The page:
Early intensive intervention improves outcomes for children with autism spectrum disorder
A recent study published in the July 2015 issue of the Journal of the American Academy of Child and Adolescent Psychiatry demonstrates that early intervention, beginning between 18 and 30 months of age improves outcomes for children with autism spectrum disorder at age 6.

Tackling chronic sinusitis by addressing underlying factors
The stuffy noses and sinus pressure of head colds are uncomfortable, but for most people, they go away within days.

Obese patients at high risk of post-surgery complications
Research from the University of Alberta's Faculty of Medicine & Dentistry is revealing the heavy surgical consequences of severe obesity.

University of Cincinnati, industry partners develop low-cost, 'tunable' window tintings
Technology developed by the University of Cincinnati and industry partners can do something that neither blinds nor existing smart windows can do.

Weekend screen time linked to poorer bone health in teen boys
Weekend screen time is linked to poorer teen bone health -- but only in boys, reveals research published in the online journal BMJ Open.

Interneurons find their way to the striatum
Researchers from the MRC Centre for Developmental Neurobiology at King's College London, led by Prof.

Travertine reveals ancient Roman aqueduct supply
A study of limestone deposits within the Anio Novus aqueduct in Rome has allowed University of Illinois researchers, led by geologist Bruce Fouke, to report an actual estimate for the aqueduct's flow rate.

New study explores whether newborns delivered by c-section face higher risk of chronic health problems later in life
A new paper in the British Medical Journal by Jan Blustein, M.D., Ph.D., of New York University's Wagner School and a professor of medicine and population health at NYU School of Medicine, and Jianmeng Liu, M.D., Ph.D., of Peking University examines the evidence as to whether newborns delivered by C-section are more likely to develop chronic diseases later in life.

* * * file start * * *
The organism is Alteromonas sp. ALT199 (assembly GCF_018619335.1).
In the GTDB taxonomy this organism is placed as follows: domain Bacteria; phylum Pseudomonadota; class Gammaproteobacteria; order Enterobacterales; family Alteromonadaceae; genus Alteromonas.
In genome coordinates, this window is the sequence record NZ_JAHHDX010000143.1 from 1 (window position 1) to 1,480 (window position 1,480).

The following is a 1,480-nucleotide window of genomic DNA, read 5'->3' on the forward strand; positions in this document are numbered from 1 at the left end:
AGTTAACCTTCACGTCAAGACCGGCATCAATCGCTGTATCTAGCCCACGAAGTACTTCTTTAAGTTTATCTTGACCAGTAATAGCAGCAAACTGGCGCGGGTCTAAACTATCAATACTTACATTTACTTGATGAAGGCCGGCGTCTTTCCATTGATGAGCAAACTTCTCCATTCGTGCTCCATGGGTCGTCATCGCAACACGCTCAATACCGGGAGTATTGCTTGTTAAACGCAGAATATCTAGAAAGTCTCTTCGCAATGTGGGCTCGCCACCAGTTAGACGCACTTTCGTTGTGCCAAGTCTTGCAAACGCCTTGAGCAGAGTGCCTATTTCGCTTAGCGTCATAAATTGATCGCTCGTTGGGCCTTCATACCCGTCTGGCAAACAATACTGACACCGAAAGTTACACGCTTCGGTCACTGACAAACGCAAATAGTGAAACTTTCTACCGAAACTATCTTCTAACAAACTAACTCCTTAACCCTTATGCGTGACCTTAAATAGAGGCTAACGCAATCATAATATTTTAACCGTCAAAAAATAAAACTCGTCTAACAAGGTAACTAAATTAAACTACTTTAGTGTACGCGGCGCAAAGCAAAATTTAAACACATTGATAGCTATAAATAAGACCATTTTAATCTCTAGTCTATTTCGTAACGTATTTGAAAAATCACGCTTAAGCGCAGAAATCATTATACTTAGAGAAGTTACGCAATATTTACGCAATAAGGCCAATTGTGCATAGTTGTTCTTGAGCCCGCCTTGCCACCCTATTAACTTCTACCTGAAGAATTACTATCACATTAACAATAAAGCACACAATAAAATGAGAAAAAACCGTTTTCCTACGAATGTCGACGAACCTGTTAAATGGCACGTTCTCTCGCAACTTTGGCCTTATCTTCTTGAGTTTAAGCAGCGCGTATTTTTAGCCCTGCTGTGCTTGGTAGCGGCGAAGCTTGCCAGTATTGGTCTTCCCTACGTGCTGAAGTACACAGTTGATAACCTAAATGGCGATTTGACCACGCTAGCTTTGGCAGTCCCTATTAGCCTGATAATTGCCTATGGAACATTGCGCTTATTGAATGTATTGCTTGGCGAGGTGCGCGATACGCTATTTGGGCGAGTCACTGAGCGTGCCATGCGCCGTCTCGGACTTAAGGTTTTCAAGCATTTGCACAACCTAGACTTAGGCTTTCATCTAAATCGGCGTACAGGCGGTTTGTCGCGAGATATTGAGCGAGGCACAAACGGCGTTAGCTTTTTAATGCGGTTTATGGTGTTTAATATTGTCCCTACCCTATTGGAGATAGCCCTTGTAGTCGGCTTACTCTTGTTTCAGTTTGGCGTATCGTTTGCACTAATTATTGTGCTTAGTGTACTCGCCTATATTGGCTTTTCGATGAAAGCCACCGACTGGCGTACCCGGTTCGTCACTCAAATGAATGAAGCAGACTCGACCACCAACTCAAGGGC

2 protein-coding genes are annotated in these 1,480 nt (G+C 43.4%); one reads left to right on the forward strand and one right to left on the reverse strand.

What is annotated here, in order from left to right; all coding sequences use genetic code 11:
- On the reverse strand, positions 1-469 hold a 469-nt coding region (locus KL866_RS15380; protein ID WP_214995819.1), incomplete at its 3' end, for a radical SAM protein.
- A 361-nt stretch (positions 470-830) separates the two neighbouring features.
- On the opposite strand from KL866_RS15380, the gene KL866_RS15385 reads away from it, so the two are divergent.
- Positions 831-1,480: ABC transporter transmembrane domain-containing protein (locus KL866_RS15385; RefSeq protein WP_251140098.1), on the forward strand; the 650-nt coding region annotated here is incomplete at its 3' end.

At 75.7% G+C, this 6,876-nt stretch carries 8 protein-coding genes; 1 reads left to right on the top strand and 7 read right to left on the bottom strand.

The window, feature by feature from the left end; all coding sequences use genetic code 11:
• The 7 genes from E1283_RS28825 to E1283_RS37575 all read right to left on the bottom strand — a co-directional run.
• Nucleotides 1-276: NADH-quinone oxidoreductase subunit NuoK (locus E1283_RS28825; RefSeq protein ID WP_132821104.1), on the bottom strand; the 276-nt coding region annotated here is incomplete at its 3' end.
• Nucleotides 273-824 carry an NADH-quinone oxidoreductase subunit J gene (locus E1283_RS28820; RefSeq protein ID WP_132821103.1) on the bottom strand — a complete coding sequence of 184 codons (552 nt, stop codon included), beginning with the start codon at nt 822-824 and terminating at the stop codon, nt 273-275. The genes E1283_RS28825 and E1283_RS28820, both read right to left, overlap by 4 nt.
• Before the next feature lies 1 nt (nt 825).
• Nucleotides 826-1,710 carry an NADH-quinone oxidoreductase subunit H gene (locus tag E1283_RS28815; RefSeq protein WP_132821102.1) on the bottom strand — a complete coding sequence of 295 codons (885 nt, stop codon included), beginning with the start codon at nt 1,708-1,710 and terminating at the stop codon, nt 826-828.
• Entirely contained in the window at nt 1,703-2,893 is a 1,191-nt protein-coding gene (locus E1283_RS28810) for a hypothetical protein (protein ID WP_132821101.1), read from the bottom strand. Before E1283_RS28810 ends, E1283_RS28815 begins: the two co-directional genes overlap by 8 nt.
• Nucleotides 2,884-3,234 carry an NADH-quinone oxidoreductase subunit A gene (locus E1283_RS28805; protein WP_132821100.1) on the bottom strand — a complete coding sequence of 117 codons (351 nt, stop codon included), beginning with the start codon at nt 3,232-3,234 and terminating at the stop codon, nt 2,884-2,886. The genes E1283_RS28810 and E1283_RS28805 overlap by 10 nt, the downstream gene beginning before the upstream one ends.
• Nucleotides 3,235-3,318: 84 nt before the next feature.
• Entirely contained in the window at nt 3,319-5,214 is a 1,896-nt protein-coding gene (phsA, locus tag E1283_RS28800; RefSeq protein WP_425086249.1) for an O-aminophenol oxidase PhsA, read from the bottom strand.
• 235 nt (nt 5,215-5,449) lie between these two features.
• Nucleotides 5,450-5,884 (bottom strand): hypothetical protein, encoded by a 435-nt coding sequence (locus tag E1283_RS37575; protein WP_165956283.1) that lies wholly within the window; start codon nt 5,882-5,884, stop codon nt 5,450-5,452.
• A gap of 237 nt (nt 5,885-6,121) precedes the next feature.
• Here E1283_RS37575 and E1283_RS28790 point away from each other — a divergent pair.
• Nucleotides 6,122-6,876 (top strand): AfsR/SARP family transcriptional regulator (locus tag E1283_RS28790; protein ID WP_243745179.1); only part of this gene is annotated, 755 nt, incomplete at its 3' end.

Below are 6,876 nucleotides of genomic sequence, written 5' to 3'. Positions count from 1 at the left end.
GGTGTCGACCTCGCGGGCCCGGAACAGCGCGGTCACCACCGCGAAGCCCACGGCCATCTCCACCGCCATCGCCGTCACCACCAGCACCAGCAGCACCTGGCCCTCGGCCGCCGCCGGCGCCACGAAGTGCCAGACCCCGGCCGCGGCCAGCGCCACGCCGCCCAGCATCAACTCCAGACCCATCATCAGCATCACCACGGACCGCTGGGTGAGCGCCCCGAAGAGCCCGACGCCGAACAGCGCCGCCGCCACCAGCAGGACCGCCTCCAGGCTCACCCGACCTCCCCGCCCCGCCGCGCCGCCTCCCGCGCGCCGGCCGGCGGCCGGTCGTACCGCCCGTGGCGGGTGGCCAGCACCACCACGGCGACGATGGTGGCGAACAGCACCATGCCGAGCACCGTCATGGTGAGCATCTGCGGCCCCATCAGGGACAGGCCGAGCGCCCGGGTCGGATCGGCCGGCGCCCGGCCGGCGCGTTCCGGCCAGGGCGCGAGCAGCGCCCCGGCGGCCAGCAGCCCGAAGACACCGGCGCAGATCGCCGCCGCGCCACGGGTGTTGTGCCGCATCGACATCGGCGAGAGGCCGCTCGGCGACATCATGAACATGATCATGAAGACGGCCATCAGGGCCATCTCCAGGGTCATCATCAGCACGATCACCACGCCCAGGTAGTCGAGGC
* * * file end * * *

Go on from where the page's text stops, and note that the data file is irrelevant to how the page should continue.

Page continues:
Patients with moderate RA as likely to need joint surgery as those with high disease
The results of a study presented today at the European League Against Rheumatism Annual Congress (EULAR 2015) Press Conference showed that patients with Rheumatoid Arthritis taking conventional DMARD therapy who have moderate disease activity have a similar risk of joint failure that requires surgery as those with high disease activity.

Strong teeth: Nanostructures under stress make teeth crack resistant
Human teeth have to serve for a lifetime, despite being subjected to huge forces.

Teenagers should exercise like kids to achieve best health outcomes
As little as two minutes of high-intensity exercise four times a day improves health outcomes in adolescents, but the same amount of moderate-intensity exercise does not reap the same rewards, according to a new study from the University of Exeter.

Robot eyes will benefit from insect vision
The way insects see and track their prey is being applied to a new robot under development at the University of Adelaide, in the hopes of improving robot visual systems.

Plants may run out of time to grow under ongoing climate change
The causes and consequences of global warming are still under debate, but what would actually happen to all the plants, essential to many aspects of our lives, if the climate in the planet does get warmer?

Warmer, lower-oxygen oceans will shift marine habitats
Modern mountain climbers usually carry tanks of oxygen to help them reach the summit.

Gold-standard clinical trials fail to capture how behavior changes influence treatment
Double-blind clinical trials for new drugs are considered the 'gold standard' of medical research but one effect these trials fail to measure is how a medication's performance can vary based on patients' lifestyle choices, according to a new study in PLOS ONE.

Genetic markers provide better brain cancer classification
A team of scientists from UC San Francisco and Mayo Clinic has shown that using just three molecular markers will help clinicians classify gliomas -- the most common type of malignant brain tumors -- more accurately than current methods.

Statewide quality improvement program helps lower rates of trauma complications
A team of trauma surgeons at the University of Michigan in Ann Arbor have reported how data from a statewide quality collaborative helped them reduce the rate of a serious trauma complication by more than half.